There is no evidence in the present case that the Respondent has been commonly known by the disputed domain name, enabling it to establish rights or legitimate interests therein.
Furthermore, there is no evidence in the file to prove any of the circumstances mentioned in paragraph 4(c) of the Policy, nor any other to prove that the Respondent has legitimate interests or that it has established rights in the disputed domain name.
Likewise, and as further discussed under section 6.C of this decision, it does not seem that the Respondent is making any legitimate noncommercial or fair use of the disputed domain name, but rather that it intends to use the disputed domain name for the purpose of deriving unfair monetary advantage by confusing Internet users and leading them to believe that the site to which the disputed domain name may relate is the official site of the Complainant.
As established in section 2.5 of WIPO Overview 3.0: “Fundamentally, a respondent’s use of a domain name will not be considered ‘fair’ if it falsely suggests affiliation with the trademark owner; the correlation between a domain name and the complainant’s mark is often central to this inquiry.” As indicated in Section 6.A above, the disputed domain name is confusingly similar with the G4S trademark.
The Panel finds that the Complainant has made out a primafacie case, a case calling for an answer from the Respondent. The Respondent has not responded and the Panel is unable to conceive of any basis upon which the Respondent could sensibly be said to have any rights or legitimate interests in respect of the disputed domain name (Telstra Corporation Ltd. v. Nuclear Marshmallows, WIPO Case No. D2000-0003).
The Panel finds that the Respondent has no rights or legitimate interests in respect of the disputed domain name and that the requirements of paragraph 4(a)(ii) of the Policy have been fulfilled.
The Panel is satisfied that the Respondent must have been aware of the Complainant’s trademark G4S mentioned in Section 4 above (Factual Background) when it registered the disputed domain name on August 26, 2019.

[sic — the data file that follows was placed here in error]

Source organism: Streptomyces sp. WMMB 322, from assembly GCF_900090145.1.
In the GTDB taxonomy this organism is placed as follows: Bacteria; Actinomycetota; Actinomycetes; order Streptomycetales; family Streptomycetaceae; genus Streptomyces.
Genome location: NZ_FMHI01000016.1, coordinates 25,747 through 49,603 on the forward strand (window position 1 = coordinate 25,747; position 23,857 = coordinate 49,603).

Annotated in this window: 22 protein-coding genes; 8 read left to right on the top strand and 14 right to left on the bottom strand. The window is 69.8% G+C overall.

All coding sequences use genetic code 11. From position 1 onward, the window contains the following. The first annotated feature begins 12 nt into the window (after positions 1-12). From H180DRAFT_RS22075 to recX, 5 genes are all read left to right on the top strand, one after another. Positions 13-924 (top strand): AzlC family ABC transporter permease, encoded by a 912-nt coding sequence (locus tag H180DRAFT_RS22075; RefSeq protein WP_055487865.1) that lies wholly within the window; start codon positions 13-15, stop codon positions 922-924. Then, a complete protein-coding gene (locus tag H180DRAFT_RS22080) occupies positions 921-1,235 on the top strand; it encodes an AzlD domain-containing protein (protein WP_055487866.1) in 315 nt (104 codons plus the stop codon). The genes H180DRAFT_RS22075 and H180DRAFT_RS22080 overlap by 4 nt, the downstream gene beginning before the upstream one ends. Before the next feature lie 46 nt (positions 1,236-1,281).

The disputed domain name was registered many years after the Complainant had registered and used its trademark G4S and its domain names that include it, particularly <g4s.com>. The Complainant’s earliest G4S trademark registration predates the disputed domain name by almost 14 years.
Previous UDRP panels have recognized the value of the G4S trademark and its association with the Complainant. For instance, in G4S Plc v. Norman Burki, WIPO Case No. D2016-1383, the panel stated that “G4S is inherently distinctive and is likely to have acquired further distinctive character through the use of the of the Complainant’s G4S by the Complainant”. The trademark G4S is widely known and enjoys good reputation.
Noting the previous use the disputed domain name which was mimicking the Complainant’s official website, the Respondent when registering the disputed domain name on August 26, 2019 was aware of the Complainant and was targeting the Complainant and its trademark by adding the sole letter “l” to the distinctive trademark G4S of the Complainant with the intention to confuse Internet users and capitalize on the fame of the Complainant’s name and trademarks for its own monetary benefit.
Furthermore, the fact that the Registrar accepted to take down the site to which the disputed domain name relates, as result of the request made by the Complainant on May 19, 2020, constitutes further evidence that the disputed domain name was being used fraudulently. Also, the failure of the Respondent to answer the Complainant’s cease and desist letter of May 21, 2020 and follow up notice on May 29, 2020 allows the Panel to make an inference of bad faith (see Facebook, Inc. and Instagram, LLC v. CW /cw,cw, WIPO Case No. D2018-1159).
The Panel finds that the Respondent has registered and is using the disputed domain name intentionally to attempt to attract for commercial gain, Internet users to its website by creating a likelihood of confusion with the Complainant’s widely used mark as to the source, sponsorship, affiliation, or endorsement. This amounts to bad faith under paragraph 4(b)(iv) of the Policy.
For the foregoing reasons, in accordance with paragraphs 4(i) of the Policy and 15 of the Rules, the Panel orders that the disputed domain name <g4sl.com> be transferred to the Complainant.
Miguel B. O’Farrell
Date: August 9, 2020